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Multiple, Not Many: The Irruption of Bookishness

One of the characteristics of contemporary speech and writing is the constant irruption of bookishness (if not outright hyperurbanisms), by which is meant the substitution of bookish words and expressions even where traditional colloquial locutions would do.  This is the case of the ubiquitous present-day replacement of the word many by multiple (which, despite its dissyllabic written form, is phonetically trisyllabic).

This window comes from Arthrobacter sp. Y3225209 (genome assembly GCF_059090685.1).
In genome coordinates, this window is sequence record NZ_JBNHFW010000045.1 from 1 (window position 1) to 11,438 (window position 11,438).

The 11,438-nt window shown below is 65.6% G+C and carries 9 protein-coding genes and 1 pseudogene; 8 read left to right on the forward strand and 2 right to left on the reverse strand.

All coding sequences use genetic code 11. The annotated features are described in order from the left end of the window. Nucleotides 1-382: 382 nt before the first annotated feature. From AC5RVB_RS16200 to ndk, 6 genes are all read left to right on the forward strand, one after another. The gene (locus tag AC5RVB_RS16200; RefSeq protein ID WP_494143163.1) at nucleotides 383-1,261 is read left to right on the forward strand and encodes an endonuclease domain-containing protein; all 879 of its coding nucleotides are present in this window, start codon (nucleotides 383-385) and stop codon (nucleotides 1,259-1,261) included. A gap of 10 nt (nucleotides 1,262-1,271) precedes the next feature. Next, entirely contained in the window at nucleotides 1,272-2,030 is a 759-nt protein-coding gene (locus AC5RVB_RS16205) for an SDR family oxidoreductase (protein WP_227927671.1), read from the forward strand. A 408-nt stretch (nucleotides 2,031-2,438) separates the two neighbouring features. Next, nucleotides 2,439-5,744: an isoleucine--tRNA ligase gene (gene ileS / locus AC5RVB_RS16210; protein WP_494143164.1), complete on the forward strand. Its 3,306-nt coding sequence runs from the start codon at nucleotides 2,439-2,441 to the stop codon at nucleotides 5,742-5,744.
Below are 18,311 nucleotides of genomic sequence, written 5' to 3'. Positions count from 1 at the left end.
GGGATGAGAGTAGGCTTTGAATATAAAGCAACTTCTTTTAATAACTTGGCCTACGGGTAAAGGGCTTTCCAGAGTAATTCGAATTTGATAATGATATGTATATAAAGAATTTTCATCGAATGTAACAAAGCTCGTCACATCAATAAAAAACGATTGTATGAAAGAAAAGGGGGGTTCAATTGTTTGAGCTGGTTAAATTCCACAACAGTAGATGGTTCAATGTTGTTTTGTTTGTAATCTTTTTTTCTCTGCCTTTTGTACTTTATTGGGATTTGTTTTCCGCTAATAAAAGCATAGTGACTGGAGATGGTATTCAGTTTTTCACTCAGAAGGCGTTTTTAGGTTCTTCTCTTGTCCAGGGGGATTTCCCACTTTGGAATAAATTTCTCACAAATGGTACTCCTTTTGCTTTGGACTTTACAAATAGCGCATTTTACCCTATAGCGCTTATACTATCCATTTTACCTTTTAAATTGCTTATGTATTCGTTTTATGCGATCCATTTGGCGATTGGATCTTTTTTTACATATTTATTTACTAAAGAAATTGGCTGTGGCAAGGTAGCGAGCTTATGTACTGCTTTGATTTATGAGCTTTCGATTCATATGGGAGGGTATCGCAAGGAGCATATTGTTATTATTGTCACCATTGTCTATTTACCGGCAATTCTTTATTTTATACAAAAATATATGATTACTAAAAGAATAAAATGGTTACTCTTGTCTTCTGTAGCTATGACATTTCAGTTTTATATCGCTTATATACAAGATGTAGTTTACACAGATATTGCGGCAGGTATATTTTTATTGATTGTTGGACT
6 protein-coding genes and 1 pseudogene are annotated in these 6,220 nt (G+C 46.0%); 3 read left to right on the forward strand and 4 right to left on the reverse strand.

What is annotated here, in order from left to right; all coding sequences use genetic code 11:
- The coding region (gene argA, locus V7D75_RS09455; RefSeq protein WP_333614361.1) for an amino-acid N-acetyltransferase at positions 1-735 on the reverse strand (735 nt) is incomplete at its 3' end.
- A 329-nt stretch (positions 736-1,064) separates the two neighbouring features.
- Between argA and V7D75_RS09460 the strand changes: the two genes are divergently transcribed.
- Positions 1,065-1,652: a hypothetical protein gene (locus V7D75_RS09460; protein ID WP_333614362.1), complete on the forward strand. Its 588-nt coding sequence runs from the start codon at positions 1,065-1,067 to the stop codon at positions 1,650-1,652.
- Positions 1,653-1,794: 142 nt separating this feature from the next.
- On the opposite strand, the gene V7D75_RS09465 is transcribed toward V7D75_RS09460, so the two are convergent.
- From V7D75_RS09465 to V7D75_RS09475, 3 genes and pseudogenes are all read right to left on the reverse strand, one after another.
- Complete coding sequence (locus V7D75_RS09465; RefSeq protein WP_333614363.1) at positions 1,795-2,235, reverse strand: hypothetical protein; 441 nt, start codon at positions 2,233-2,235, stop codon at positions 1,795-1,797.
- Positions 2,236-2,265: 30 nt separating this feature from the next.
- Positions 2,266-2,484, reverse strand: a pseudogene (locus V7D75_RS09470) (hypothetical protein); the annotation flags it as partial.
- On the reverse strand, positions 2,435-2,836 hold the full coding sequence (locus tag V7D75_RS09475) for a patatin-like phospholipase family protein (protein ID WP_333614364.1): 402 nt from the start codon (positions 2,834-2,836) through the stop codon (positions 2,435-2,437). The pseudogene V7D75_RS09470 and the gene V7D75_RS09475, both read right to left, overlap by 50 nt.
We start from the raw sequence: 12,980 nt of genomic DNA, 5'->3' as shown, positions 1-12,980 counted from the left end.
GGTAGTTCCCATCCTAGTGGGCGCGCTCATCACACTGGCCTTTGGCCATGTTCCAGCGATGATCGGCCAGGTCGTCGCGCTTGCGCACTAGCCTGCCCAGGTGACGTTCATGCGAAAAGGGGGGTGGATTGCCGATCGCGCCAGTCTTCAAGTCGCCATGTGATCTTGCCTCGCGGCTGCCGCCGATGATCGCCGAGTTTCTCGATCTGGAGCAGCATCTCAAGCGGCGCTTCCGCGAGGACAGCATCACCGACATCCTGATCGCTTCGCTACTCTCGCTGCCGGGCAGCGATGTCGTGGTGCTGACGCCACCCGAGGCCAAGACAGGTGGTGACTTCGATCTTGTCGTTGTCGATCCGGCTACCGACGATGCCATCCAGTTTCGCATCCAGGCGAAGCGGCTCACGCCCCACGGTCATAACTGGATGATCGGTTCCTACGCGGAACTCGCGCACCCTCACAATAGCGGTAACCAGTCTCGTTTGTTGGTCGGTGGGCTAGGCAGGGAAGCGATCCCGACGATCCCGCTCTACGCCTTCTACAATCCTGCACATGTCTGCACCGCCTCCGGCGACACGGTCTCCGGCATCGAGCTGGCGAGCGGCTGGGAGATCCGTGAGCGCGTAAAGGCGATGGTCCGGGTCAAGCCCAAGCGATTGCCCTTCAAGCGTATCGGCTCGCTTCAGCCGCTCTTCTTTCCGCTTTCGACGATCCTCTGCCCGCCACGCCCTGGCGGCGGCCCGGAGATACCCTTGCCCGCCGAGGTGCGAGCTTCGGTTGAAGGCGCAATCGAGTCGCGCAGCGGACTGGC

Even taking into account the growing prevalence of linguistic hypertrophy in all purlieus of contemporary American English, trisyllabic multiple instead of dissyllabic many is to be accounted for by the irrefragable assault of bookish diction, which at bottom is actuated by a penchant for any linguistic token that would tend to signal the psychologically dominant valorization of written over spoken language as a matter of (imaginary) prestige in twenty-first-century American English usage.

MICHAEL SHAPIRO

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